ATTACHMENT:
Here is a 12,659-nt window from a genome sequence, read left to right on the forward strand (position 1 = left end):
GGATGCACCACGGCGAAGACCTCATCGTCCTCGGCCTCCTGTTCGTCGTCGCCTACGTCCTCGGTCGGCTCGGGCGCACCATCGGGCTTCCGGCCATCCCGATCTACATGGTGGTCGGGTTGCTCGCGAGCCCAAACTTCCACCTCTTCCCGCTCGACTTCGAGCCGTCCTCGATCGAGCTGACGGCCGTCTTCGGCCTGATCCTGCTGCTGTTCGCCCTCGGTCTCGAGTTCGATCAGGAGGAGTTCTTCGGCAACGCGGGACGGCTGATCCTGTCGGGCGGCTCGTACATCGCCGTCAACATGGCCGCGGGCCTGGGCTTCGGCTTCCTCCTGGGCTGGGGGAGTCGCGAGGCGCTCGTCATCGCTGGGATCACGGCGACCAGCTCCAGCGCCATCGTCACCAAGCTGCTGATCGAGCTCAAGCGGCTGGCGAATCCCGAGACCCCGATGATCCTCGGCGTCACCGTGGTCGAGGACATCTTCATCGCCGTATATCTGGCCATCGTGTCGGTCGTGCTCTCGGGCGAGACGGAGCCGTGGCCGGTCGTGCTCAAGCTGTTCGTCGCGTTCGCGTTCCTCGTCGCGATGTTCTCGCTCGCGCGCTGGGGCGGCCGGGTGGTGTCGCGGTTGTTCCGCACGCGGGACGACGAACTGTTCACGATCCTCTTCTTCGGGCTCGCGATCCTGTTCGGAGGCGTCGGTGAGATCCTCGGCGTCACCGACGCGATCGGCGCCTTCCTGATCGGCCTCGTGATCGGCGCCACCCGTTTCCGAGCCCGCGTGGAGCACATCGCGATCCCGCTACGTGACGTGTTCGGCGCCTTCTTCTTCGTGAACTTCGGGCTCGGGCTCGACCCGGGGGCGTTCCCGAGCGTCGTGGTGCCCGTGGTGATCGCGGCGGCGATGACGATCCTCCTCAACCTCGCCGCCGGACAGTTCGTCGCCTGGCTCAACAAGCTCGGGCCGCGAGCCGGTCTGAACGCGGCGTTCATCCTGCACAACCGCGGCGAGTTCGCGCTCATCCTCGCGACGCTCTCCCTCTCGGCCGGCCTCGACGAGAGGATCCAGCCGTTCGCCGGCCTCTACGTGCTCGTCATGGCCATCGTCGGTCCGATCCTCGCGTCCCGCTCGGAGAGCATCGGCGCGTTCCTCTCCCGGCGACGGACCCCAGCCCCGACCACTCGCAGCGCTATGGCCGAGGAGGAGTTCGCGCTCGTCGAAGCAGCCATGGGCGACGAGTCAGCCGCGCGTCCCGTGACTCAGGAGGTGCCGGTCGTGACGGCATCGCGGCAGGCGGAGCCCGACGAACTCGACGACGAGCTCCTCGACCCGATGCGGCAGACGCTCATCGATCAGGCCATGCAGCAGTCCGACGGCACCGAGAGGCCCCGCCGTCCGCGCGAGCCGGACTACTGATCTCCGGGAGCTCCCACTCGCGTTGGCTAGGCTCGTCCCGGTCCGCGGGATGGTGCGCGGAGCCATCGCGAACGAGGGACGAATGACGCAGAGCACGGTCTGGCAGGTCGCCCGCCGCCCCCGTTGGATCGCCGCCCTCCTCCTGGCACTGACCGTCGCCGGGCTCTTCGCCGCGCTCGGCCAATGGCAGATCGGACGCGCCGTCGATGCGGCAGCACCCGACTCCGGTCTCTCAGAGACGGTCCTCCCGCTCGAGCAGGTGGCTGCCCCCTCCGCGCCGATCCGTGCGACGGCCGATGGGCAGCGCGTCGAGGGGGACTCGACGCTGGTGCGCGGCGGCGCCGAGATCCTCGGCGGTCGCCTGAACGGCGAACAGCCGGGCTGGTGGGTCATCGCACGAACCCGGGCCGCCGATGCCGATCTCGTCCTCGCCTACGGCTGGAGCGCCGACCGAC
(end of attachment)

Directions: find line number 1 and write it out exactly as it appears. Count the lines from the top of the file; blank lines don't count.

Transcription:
Here is a 12,659-nt window from a genome sequence, read left to right on the forward strand (position 1 = left end):